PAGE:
Another Way," by Elizabeth Dodson Gray wrote:
In the ancient
days a solemn council was called to consider the origin of death. Great
men, movers of empires and corporations, assembled to debate the
question. "Death came with our bodies," they said. "Our natural world,
of which our bodies are a part, is full of death. Only our minds and
spirits are immortal, akin to the gods. And that is why we sharpen our
minds and toughen our spirits, and gird up the loins of our souls to be
heroic, to project such a magnificent trajectory of a life-span that we
conquer the ignominy of our beginnings in the blood and humanness of
childbirth, and the dependence of childhood, as well as the humiliation
of our endings in the weakness of old age and the blotting-out of
As the men talked,
they paced the floor and filled the air with their dreams of glory.
Great martial adventures, great philosophical and theological systems,
great scientific and technological advances, achievements of epic
proportions were planned and executed with courage and strength and
daring which surely would conquer the beginnings and the endings of man.
"We are like gods," the men rhapsodized as they erected. "We are a
little lower than the angels, and all other creatures who do not erect
as we do, are below us and subject to us. All of nature itself, like the
ground we walk upon, will reverberate to the majesty of our footprints
upon the sands of time."
But a funny thing
happened as the men worked. Some of the vast heroic enterprises, instead
of conquering death, began to cause it. Toxic substances, iron laws of
economics, megaton killbacks, and blank-faced robot machines began to
stalk the earth and "hunt for humans" like demented snipers of the
rooftop. Benign Mother Nature turned on her children with murderous
ferocity, slowly choking off the air and water which had flowed freely
from her abused breasts. Men were cast back upon the despised dependence
of their infantile memories.
intolerable!" the men cried out. "We cannot live as we desire. We cannot
control the world and all that in it lies. If we live like this, we die
and the world dies with us. But not to live like this, not to control
and subdue the world, is still worse for us than death! What shall we
do? Who shall we kill to make it right?"
In the silence
that followed, an old woman sitting in the corner knitting clothes for
her grandchildren finally spoke. "You men live your lives in agonies of
striving, you kill and take the world with you. And for what? You do not
know who you are. Always you try to escape your bodies, to put down your
flesh, to conquer nature, and where does it get you? He who cannot deal
with his birth from a woman, cannot deal with his death. Life comes from
death, and death is in life. They are all of a piece."
The men stared at
her in disbelief. What could this woman, this other-than-man, know of
life or death? Only men cast their cosmologies out upon reality; their
metaphors of dualism and hierarchy had etched the ontological skies for
so long that they seemed embedded in truth itself. Could it be that
there was another way to perceive? Another standing point? Could it be
that erection itself had betrayed them into thinking linearly about
everything? Could it be that they had missed the basic metaphor of life?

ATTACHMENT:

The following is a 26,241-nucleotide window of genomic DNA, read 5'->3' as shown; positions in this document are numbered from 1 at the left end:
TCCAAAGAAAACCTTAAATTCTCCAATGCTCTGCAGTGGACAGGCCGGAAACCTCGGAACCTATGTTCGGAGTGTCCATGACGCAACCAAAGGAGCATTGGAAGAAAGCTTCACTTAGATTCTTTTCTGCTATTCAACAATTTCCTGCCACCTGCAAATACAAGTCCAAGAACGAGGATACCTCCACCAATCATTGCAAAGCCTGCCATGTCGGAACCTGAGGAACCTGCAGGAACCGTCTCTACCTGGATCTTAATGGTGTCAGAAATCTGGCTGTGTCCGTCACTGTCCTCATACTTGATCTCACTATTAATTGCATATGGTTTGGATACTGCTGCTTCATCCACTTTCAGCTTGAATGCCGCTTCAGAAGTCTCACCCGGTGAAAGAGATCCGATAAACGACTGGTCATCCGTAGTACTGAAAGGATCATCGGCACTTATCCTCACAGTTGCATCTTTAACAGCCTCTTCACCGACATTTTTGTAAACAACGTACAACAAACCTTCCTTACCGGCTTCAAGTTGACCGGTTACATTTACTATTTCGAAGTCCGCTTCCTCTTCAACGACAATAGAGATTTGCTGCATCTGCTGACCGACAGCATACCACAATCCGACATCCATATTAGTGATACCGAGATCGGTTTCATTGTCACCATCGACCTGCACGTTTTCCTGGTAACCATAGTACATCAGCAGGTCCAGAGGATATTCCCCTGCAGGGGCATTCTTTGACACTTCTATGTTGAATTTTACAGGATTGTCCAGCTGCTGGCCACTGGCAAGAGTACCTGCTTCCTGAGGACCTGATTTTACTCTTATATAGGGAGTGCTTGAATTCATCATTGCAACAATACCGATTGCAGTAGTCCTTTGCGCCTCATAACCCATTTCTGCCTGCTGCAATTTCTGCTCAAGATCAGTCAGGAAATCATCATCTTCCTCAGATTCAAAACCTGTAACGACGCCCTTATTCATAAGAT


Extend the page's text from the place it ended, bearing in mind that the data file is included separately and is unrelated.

"All right," the
men taunted her, "you tell us a story. You tell us about the beginning
and the ending, and about the meaning of the middle of life. You tell
"I am not like
you," the old woman said slowly. "I do not tell stories. I see visions.
I see that life is not a line but a circle. Why do men imagine for
themselves the illusory freedom of a soaring mind, so that the body of
nature becomes a cage? 'Tis not true. To be human is to be circled in
the cycles of nature, rooted in the processes that nurture us in life,
breathing in and breathing out human life just as plants breathe in and
out their photosynthesis. Why do men see themselves as apart from this,
or above this? Is it that the natural reproductive processes surge so
little through their bodies that they cannot feel their unity with
nature in their blood and tissue and bones as women can? Or is it that
they so envy and fear women for their more integral part in nature that
they seek to escape from both women and nature into a fantasy world of
culture which they themselves can control because they made it up?"
The men roared in
anger. "How dare you question the world which we have made, woman, you
who were not made by God but made from our rib! We have given birth to
you! How could we possibly think that we were born of you, or envy you,
or fear you? It is against all rational thought!"
But the old woman
merely looked at them and said, "To be human is to be born, partake of
life, and die. Life itself is the gift. It does not have to be wrenched
out of shape, trying to deny both the borning and the dying. Women
produce children, and they and the children die. But they know that it
was good to have lived. Perhaps someday men too can rest upon the
affirmation of being, and there find reassurance and an end to their
ceaseless striving. Perhaps someday they shall come to know the circle
which is the whole -- that which validates being -- without achieving,
that which allows one to rest and stop running, that which accepts one
as a person and not a hero. The sweet nectar of that whole awaits you in
the precious flower of the Now, not in your dreams of glory. Perhaps,
someday, men will find their humanity, and give up their divinity." The
old woman had finished speaking and there was silence in the great
council room. It was a time for silence.